In the groove?!

In rhythmical (vocal) music, musicians often talk about this thing called 'groove'. And I've been asked for some explanation about this topic many times. Because most of the time, we talk about groove as if it's something that's just 'there', but a lot of people don't really know how to describe it. I'm gonna give it a try! 


First, if we say that a certain song has a 'groove', we imply that the song has some sort of rhythmic feel. Let's say that in the music genre in which we (or at least I) work, almost every song has a groove. By which I mean: you can hear an ongoing rhythmical feel. I think that's what makes our genre ours. Even though I hate putting music into boxes, most classical music has no groove, while pop, jazz, folk and other styles we sing often have. So that's why I think 'rhythmical music' kind of explains the pile of genres we all like to sing together. You might also say 'non-classical music', but that doesn't sound really nice, does it? But to be honest, we are still waiting for someone to come up with the perfect name for our type of music...


The groove. When I was a student in Holland, I was told that the groove of a song is the combination of the rhythm and bassline. It's what makes a song recognisable for us. If you put on a song like 'I want you back-Jackson 5', 'I wish-Stevie Wonder' or 'Thriller-Michael Jackson', of course everyone instantly links the groove to the song. But to be honest, maybe groove should be just about rhythm, and not so much about pitch...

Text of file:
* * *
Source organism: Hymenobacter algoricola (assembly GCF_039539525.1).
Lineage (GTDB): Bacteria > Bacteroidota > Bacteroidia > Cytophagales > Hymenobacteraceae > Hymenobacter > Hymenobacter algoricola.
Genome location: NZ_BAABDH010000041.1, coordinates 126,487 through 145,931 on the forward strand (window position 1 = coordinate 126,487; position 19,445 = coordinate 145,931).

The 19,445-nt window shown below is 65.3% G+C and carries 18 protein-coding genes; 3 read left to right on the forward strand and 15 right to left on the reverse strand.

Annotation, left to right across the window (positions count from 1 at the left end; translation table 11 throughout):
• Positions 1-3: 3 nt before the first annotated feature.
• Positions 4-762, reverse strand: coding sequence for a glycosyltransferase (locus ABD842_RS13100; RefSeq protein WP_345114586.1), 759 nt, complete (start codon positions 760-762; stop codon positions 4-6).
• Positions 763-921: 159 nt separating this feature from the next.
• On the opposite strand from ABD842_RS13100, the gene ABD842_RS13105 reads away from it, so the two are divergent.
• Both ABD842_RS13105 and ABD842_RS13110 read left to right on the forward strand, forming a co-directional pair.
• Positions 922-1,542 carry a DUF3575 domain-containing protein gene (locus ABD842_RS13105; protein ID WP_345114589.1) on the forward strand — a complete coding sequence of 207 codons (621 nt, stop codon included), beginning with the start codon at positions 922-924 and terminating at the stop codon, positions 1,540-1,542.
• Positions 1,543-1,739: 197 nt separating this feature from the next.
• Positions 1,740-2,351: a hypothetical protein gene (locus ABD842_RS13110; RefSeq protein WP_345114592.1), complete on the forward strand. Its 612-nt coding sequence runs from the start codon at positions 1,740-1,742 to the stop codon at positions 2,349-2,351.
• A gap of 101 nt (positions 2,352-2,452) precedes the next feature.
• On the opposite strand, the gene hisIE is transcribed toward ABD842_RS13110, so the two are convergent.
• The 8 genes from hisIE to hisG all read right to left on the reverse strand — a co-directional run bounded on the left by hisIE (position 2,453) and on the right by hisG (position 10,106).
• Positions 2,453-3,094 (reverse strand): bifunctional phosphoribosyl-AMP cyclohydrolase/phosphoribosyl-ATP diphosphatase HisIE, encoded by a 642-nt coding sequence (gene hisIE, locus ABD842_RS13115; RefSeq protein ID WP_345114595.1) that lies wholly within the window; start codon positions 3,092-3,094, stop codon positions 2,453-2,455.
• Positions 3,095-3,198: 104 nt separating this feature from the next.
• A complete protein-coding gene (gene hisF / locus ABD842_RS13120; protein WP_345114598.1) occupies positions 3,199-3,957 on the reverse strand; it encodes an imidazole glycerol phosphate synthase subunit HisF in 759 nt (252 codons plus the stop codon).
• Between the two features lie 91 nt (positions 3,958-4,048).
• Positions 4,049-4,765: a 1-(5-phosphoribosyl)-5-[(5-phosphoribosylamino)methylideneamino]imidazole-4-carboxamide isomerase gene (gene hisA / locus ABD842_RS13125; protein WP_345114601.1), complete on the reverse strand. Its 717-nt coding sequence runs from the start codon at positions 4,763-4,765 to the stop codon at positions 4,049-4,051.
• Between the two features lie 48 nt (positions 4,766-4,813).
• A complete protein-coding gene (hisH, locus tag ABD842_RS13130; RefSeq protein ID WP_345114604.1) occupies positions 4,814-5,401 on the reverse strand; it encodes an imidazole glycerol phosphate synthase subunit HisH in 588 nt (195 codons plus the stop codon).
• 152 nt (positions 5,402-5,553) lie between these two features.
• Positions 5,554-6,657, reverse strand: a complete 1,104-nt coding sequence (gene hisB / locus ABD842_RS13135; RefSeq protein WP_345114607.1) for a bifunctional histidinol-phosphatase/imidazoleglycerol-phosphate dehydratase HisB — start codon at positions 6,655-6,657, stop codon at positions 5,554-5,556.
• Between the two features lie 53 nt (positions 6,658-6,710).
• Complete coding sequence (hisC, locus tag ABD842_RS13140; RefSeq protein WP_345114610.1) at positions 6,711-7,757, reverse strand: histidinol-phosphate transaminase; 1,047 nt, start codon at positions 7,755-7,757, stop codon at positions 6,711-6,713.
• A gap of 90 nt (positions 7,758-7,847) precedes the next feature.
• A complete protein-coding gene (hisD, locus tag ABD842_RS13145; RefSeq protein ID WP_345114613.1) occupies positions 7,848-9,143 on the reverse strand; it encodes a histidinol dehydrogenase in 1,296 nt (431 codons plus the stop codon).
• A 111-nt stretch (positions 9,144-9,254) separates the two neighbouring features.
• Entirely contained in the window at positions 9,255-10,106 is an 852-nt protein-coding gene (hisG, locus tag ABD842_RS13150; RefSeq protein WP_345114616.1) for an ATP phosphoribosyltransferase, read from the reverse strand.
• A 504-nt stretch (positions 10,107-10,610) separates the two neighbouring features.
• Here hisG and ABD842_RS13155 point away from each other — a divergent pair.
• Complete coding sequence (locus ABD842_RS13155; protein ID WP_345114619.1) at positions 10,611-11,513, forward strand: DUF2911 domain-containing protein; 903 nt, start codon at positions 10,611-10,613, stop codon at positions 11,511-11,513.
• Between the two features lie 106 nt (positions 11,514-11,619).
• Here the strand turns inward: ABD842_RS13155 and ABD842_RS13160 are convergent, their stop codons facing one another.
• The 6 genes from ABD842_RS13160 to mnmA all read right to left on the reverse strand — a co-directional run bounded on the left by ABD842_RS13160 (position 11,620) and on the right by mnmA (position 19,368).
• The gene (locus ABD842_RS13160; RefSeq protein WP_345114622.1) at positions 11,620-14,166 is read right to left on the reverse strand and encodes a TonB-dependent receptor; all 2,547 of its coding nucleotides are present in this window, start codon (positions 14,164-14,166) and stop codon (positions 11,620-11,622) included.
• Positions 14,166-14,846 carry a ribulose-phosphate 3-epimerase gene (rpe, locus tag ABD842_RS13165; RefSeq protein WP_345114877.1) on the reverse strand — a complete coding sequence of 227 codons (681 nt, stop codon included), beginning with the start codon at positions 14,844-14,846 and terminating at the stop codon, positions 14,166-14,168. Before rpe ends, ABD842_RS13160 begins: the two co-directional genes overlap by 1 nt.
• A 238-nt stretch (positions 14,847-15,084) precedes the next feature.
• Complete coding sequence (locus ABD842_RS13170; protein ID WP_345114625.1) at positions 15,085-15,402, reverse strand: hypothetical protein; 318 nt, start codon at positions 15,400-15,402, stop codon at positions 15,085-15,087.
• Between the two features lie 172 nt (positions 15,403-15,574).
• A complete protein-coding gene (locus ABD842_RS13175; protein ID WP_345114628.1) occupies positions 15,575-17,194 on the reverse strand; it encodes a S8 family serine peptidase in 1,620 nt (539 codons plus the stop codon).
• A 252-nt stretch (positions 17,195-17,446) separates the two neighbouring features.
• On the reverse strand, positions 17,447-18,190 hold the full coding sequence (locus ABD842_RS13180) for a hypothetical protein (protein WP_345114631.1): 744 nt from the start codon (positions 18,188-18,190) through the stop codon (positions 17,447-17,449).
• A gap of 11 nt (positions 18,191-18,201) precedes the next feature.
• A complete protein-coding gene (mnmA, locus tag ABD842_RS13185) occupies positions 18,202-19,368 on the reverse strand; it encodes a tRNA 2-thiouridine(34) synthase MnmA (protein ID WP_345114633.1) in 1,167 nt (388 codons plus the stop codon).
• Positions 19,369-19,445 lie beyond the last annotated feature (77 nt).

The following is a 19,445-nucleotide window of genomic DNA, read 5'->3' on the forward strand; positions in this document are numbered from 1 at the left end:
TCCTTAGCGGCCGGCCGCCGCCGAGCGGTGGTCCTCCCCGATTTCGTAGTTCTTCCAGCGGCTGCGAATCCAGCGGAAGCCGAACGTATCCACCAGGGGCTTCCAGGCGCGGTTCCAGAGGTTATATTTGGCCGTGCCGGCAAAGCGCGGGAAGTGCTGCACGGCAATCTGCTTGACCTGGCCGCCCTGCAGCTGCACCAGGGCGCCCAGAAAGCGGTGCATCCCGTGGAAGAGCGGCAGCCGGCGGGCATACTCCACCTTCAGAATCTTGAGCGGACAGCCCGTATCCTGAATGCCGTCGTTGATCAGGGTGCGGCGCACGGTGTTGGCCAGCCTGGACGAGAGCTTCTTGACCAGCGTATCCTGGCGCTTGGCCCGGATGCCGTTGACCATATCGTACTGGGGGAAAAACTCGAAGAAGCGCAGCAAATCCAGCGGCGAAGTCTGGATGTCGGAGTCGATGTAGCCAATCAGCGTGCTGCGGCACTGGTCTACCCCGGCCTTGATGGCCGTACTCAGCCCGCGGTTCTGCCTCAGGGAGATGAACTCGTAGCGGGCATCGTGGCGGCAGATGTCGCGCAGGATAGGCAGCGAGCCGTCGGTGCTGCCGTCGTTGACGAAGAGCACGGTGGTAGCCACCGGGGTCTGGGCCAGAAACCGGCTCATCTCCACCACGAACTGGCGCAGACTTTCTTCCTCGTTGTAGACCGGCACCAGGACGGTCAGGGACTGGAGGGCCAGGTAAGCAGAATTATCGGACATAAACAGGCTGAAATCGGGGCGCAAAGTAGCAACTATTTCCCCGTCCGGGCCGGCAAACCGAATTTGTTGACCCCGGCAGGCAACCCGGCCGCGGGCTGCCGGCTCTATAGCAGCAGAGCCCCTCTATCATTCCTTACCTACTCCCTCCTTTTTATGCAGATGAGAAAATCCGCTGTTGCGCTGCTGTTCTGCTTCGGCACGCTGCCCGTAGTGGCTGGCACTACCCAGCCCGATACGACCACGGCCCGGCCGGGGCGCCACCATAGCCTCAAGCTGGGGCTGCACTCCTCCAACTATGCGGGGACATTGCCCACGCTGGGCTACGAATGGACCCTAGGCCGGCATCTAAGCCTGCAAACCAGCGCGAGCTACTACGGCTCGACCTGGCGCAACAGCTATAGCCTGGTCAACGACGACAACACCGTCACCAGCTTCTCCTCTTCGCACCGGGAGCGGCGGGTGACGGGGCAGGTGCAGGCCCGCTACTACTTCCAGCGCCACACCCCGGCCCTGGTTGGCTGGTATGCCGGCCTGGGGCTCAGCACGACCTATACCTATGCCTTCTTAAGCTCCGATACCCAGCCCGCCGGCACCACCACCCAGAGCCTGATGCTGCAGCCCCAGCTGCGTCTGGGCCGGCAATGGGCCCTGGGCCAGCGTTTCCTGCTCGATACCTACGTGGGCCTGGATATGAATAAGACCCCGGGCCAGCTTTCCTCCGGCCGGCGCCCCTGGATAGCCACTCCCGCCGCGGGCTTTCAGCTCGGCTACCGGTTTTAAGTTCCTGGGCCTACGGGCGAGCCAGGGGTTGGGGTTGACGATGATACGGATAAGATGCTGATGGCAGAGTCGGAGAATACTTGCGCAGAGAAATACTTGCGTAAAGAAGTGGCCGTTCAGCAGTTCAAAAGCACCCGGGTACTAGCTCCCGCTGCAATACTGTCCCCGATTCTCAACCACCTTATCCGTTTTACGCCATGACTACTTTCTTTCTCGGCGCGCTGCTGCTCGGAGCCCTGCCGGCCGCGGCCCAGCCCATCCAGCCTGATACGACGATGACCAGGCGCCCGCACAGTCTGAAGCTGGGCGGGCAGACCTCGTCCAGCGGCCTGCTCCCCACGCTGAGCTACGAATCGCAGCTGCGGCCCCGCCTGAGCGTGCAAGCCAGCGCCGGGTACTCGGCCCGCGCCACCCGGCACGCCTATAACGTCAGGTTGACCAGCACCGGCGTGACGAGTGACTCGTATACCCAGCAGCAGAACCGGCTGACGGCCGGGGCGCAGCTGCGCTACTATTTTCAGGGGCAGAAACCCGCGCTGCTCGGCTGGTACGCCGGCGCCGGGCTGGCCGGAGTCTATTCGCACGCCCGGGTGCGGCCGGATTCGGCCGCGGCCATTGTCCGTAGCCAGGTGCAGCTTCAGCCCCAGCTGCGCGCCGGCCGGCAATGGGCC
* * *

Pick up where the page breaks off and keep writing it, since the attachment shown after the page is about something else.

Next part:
Therefore, I have another description of what makes the 'groove'. It consists of three components. The first one is the pulse/tempo. It should be steady and (almost) the same every time you play a certain song. The second one is subdivisions. If you have a song with a rhythmical feel, let's say 4 beats per bar, there will be different types of notes in one bar. If you find the shortest one (for example an 8th note or a 16th note) you're able to fill up the whole bar with these notes. So now every beat has 2/4 subdivisions, possibly going very fast. The third one is accents. Once you feel that the pulse/tempo is steady and every beat has subdivisions, it's time to create the groove! Within all of the subdivisions, there are accents. Once you are able to sing the accents while you internally still feel all of the other subdivisions, you are able to 'get into the groove'! 


And then, to make it even more complex, there's also a thing called 'timing'. If you want a song to be laid back or 'stuwend', as we say in Dutch, (like pushing or in front), you must implement this timing into the subdivisions feel. There's for example also a difference between heavy swing and light swing and this also shows in the 'groove'...


I'm looking forward to hearing what you think! 

Hugs, Merel 

 

This post can be found also on Merel's blog: http://merelmartens.blogspot.de/2013/11/in-groove.html

 
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